In a child’s mind, keeping secrets can be exciting, as well as a huge burden. It may not always be clear to them what’s a good secret; what’s a not so good secret; and what’s definitely not to be kept a secret. In her new book, Secret, Secret, Daisy Law explores the different types of secrets children may have, and encourages them to feel confident to share their secrets. In this blog post, Daisy explains why she believes this is an important lesson that children must learn.
I wrote Secret, Secret to be one possible simple solution to a range of really complex problems affecting the safety and wellbeing of children. Most social workers, teachers and people in the caring professions would advocate early intervention wherever there is abuse or neglect blighting a child’s life, but unfortunately it can take many years for individuals to speak up and access the help available.
It seemed to me that kids needed a kind of mantra which might help them find their own voice and be heard. The dynamics of an abuser’s use of coercion, threats and control often prevents children disclosing harm they’re suffering. If the abuser is a family member, then they usually set the tone of what’s ‘normal’ or acceptable and the child is powerless to even know that what’s being done to them is wrong. So I set myself the task of writing something which could help children map their own feelings about anything they felt forced to keep secret.
Fun had to be first on the agenda, to engage children in a story. I felt that rhyme would help the message bounce along, and it also helps kids remember the words even when they don’t have the book in front of them. This was especially important for pre-schoolers and non-readers. I worked as a teacher for many years and tried to think about the literacy aspects which would mean teachers could use Secret, Secret for group reading or other aspects of school and nursery curriculums, so that children have the message reinforced. I also knew how difficult it can be covering safeguarding issues within PHSE or circle time, so I used open-ended questions to close the book. This invites a response from anyone reading or listening.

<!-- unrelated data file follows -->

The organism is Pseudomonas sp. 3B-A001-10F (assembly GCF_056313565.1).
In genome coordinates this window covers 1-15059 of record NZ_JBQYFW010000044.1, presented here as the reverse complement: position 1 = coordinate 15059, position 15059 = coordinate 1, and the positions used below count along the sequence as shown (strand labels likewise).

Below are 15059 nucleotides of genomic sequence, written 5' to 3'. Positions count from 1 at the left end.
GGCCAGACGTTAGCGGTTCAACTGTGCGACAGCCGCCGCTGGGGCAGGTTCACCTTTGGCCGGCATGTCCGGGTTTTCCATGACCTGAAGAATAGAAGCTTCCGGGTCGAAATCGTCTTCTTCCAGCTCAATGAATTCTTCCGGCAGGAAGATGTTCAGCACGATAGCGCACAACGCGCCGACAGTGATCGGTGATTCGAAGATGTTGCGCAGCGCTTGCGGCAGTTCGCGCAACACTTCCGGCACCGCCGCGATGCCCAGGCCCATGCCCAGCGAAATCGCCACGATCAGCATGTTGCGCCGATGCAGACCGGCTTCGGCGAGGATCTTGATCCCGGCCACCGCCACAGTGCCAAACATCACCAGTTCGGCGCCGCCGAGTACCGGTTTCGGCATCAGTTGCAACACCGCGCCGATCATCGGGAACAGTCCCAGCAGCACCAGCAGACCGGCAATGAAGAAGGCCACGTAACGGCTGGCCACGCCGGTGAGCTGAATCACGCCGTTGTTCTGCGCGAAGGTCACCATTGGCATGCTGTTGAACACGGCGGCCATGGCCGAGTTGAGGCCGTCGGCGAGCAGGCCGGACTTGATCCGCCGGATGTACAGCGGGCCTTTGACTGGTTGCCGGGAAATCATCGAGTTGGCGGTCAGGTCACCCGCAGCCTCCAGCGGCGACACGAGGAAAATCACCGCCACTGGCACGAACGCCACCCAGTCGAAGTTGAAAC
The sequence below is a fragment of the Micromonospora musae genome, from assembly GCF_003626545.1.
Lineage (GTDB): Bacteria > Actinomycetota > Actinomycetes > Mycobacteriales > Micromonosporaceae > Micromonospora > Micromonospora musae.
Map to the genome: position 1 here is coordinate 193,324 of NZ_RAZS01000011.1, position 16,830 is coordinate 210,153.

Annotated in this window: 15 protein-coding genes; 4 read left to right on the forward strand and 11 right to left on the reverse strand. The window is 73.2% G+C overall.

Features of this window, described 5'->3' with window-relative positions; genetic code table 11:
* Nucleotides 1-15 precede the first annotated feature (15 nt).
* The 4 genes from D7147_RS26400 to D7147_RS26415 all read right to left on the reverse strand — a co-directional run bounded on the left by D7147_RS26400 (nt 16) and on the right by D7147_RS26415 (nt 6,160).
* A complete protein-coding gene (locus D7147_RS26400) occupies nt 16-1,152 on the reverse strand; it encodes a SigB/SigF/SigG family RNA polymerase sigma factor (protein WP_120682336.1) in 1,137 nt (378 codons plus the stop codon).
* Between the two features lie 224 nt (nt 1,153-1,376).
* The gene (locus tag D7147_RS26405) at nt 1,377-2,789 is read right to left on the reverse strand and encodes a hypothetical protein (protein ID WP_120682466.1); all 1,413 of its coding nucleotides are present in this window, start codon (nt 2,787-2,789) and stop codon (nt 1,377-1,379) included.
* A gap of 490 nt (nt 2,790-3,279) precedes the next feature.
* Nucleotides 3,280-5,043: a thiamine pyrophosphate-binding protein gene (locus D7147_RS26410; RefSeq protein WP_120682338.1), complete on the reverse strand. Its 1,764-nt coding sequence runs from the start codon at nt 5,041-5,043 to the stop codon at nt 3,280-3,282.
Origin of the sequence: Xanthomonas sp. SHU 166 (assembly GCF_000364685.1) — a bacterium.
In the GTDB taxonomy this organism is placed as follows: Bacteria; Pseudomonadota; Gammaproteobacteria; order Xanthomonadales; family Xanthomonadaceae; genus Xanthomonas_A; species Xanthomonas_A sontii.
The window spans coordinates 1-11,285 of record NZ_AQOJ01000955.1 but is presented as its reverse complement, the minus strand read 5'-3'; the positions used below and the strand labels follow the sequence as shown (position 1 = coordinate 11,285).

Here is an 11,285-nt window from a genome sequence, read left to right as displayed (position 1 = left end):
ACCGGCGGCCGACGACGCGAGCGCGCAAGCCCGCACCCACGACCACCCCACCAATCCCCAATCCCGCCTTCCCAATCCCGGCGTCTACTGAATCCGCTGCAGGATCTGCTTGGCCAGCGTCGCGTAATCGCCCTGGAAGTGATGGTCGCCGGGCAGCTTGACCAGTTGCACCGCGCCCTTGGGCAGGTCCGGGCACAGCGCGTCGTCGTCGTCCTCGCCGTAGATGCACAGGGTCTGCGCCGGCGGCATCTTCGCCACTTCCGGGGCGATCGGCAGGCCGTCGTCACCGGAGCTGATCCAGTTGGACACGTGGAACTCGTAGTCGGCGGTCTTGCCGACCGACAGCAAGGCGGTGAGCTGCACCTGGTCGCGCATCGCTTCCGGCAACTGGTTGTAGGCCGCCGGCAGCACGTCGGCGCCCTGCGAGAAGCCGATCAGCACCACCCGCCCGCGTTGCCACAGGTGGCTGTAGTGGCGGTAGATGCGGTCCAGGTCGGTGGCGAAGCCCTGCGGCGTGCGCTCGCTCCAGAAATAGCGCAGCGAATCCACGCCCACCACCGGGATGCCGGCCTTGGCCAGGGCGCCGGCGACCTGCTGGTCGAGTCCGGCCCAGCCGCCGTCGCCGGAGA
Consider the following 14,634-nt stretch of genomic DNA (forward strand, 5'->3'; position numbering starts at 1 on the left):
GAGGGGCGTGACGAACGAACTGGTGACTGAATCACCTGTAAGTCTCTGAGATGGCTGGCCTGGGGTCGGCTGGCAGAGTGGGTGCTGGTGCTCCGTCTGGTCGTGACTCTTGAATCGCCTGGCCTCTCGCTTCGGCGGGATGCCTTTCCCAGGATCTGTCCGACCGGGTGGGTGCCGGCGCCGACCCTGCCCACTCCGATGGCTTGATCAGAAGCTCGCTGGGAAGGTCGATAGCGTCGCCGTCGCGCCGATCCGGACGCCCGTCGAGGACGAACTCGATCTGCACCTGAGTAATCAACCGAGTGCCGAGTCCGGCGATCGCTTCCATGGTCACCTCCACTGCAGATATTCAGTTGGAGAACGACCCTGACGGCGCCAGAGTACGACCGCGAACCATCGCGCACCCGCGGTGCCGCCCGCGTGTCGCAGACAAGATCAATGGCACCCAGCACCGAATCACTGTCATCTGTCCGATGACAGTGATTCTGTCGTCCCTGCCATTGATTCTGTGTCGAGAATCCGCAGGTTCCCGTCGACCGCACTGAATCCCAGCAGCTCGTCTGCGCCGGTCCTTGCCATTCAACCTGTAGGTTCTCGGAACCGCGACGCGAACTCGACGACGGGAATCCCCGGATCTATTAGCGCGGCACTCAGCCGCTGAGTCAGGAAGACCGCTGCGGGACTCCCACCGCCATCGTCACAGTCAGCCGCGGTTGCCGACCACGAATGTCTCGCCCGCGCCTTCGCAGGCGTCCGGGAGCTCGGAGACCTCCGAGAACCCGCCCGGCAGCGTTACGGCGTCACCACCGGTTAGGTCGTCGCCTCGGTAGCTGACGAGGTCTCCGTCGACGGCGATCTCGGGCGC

As much as we may all want to end abuse, we don’t want to rob anyone of their innocence. Bearing this in mind, I wanted the text and illustrations to make subtle references to the kinds of fears, anxieties and experiences which some children might have. Trauma alters your thinking processes and makes your body feel different, so I filtered all my professional understanding of psychological and physiological responses to focus on the notion of ‘stone-cold’ insides.
I also sought to create an almost real world – similar but not quite this world, so that children could enjoy a safe level of removal. The toys, or Dust Bunnies, Lilac and Little Blue were key for this. Kids know how to talk to a toy, and there’s often a freedom in telling your darkest secrets to an imaginary friend. The threat of the faceless pirate can be a game, or it can represent how menacing adults can be to a child living in fear. Along with a bit of light relief fart humour with a whoopee cushion, this means that children can interpret and rationalise both the text and illustrations to fit their own life. So bottoms, beds, closed doors, fear, guilt, shame, and threat all feature subtly and can communicate to the subconscious, but happiness, joy, adventure, wonder, achievement and pride are there too. Parents who may be less confident discussing the potentially tricky area of disclosure can also help their children think about whether to ‘keep or tell’ secrets. This makes Secret, Secret a lovely bedtime read – especially as kids like to join in with the rhymes.
The illustrations were all hand carved in lino and then hand printed and coloured. I wanted to create a ‘folk art’ style set of strong images which might not date too readily. The magpies allude to the old folk rhyme and allow another way of thinking about how children might be bullied into believing some secrets are ‘never to be told’. Magpies are noisy too – they have found their voice. A whole year goes by from the stark bare trees and closed doors of the first page, to the warm embrace of acceptance at the end – with the snowdrops as a symbol of hope even in the depths of winter.
My hope is for kids to find their voice and a sense of hope from Secret, Secret so that it’s an important step on their journey.
Daisy Law has over 17 years’ experience as a teacher of English and literacy. As a teacher, she has been trained in safeguarding and understands the importance of children being able to disclose secrets. She lives in France with her children, who teach her about being young, happy and full of enthusiasm for exploring the world.